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Copyright and plagiarism for corporate writers: Tips for sourcing quotes and information

How do you name who's responsible?

Citing material used –

Specifying who is responsible for the content,

and when & how the material was published or distributed

Direct quote: Identify the material used by using quotation marks, if less than a sentence or two. Use a different font for a block quote of a paragraph or more. Allude to or name the source. Give the details of the source in a footnote, endnote or bibliography.

Indirect quote, or use of information sourced elsewhere: Indicate the author/s and publication year in the text. Give the details of the source in a footnote, endnote or bibliography.

Literary allusion: Name the author, without breaking the flow. Give further details of the source in a footnote or endnote.

Link to a web page: Rather than quoting a webpage, have you considered linking to it? This will maintain its integrity and ensure your reader accesses the latest version. If you link from your own page, it’s good practice to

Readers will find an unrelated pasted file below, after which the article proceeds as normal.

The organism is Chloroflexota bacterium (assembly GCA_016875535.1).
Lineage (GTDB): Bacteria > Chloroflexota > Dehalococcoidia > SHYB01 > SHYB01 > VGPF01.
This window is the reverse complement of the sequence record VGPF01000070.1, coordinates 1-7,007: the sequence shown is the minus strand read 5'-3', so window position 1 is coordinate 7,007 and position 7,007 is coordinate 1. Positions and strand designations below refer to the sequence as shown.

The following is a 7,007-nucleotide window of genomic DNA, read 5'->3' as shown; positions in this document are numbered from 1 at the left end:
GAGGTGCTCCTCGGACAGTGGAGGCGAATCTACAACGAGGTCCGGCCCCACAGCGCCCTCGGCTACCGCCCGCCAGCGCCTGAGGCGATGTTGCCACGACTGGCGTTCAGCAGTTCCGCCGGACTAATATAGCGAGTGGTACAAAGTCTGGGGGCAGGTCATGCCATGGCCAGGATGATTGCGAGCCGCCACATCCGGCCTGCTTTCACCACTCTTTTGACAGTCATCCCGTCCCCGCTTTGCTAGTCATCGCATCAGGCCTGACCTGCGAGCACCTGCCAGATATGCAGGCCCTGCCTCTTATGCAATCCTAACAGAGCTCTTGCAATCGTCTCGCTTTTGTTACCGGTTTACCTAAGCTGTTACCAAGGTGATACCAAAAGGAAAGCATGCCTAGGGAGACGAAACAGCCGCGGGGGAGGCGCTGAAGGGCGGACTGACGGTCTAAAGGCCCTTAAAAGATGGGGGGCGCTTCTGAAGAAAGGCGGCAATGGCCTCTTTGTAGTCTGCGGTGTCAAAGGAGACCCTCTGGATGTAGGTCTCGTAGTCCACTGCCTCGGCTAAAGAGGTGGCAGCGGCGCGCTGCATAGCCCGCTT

• Open each link in a new window 
  • Give a disclaimer reminding the reader that you do not have responsibility or control over external websites
  • Check regularly for broken links    


Who's responsible for a web page?

Who is the author of a web page, or responsible for its contents?

  • Scan the headings, by-lines, and text, for a personal author.
  • If personal authorship is not indicated, consider nominating a corporate author (the company, educational body or government department responsible).

Who has copyright?

  • This is usually at the foot of the home page.

Are there any other indications of responsibility or ownership?

  • There may be useful information at the About link.
  • A pdf or other file linked from the web page may have information such as author/s, where it was sourced from or copied from, and rights attribution.
  • A well-constructed web page may have been given Dublin Core metadata in the source code. Look for DC.creator, DC.contributor or DC.publisher.

Subject Guide

© Box Hill Institute RTO: 4687 CRICOS: 02411J